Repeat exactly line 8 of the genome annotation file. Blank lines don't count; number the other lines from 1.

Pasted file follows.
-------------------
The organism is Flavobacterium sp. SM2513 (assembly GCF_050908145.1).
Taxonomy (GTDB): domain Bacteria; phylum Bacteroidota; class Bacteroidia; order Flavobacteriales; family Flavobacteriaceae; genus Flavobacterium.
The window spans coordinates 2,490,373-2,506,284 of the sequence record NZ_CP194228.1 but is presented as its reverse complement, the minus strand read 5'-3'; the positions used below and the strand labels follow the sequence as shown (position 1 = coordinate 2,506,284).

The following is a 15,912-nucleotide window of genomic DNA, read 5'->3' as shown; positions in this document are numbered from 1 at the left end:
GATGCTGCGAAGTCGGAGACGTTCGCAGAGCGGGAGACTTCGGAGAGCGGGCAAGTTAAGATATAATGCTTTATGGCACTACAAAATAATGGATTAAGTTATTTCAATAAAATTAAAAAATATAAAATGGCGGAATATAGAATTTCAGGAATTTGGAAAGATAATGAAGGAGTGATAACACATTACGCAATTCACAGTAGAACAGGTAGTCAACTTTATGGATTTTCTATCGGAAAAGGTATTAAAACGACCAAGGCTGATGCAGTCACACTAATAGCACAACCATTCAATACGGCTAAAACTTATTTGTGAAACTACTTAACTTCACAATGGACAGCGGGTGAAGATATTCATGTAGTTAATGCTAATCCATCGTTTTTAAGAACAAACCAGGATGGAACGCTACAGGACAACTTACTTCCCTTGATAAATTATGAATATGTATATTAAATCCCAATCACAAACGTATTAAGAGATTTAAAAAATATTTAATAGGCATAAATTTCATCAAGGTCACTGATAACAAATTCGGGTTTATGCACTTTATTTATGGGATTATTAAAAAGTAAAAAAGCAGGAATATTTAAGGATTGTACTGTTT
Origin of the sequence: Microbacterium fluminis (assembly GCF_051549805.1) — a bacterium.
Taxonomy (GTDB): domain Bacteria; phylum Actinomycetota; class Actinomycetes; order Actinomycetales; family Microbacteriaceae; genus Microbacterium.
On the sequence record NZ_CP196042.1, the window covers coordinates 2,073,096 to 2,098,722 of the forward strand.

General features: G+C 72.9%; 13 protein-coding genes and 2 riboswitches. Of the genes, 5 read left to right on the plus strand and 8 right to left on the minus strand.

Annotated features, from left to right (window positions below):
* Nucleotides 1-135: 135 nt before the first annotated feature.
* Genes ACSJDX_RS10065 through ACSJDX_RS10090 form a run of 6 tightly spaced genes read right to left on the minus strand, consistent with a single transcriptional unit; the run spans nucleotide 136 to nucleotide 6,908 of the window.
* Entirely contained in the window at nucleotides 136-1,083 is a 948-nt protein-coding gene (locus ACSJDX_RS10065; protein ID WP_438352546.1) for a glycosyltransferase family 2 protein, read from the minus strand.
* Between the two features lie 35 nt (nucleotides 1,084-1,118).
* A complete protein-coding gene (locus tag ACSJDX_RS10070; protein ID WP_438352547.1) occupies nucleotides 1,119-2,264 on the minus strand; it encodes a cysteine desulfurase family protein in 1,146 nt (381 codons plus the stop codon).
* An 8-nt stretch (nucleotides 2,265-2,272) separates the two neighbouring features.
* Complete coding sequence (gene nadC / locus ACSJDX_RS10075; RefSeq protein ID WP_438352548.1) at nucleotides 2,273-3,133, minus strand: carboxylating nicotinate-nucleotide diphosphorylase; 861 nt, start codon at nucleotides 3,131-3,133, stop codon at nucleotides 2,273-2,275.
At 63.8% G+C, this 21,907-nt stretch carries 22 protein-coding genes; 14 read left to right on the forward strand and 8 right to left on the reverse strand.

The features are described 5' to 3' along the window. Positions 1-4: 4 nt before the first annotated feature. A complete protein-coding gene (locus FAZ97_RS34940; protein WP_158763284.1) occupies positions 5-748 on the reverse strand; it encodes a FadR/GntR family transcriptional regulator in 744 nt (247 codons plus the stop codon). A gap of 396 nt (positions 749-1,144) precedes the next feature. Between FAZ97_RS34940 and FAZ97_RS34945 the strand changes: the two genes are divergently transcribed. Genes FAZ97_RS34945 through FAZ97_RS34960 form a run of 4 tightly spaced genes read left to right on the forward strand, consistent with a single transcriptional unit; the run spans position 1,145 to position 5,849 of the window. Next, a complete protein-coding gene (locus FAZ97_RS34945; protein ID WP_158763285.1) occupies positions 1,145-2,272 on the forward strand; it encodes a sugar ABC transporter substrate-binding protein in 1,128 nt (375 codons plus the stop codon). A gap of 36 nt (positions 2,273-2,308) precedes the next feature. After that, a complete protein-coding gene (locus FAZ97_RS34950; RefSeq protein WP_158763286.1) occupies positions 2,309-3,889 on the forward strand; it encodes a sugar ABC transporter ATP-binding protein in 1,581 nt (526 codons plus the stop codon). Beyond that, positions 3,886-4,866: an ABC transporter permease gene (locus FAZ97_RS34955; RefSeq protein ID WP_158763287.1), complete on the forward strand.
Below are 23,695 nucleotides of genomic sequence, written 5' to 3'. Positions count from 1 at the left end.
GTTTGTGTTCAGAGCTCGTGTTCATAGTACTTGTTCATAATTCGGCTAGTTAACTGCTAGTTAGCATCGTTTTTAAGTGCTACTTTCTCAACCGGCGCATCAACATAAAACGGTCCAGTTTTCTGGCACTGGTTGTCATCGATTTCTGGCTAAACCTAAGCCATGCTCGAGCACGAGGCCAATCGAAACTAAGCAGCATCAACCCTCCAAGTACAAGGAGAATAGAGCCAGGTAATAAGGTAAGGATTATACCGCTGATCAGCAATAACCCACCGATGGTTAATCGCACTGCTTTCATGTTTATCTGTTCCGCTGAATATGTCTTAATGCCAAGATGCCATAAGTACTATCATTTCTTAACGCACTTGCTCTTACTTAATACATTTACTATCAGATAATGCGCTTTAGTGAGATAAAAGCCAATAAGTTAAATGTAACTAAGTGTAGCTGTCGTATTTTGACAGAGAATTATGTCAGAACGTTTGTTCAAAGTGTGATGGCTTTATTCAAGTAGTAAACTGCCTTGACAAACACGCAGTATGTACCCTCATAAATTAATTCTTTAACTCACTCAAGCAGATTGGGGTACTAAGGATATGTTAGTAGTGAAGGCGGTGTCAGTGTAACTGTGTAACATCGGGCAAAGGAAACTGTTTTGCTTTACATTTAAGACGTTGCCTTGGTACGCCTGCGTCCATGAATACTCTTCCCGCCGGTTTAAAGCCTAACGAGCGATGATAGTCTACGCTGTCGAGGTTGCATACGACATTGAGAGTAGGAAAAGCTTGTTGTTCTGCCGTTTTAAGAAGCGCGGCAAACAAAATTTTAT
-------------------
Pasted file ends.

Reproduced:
On the sequence record NZ_CP196042.1, the window covers coordinates 2,073,096 to 2,098,722 of the forward strand.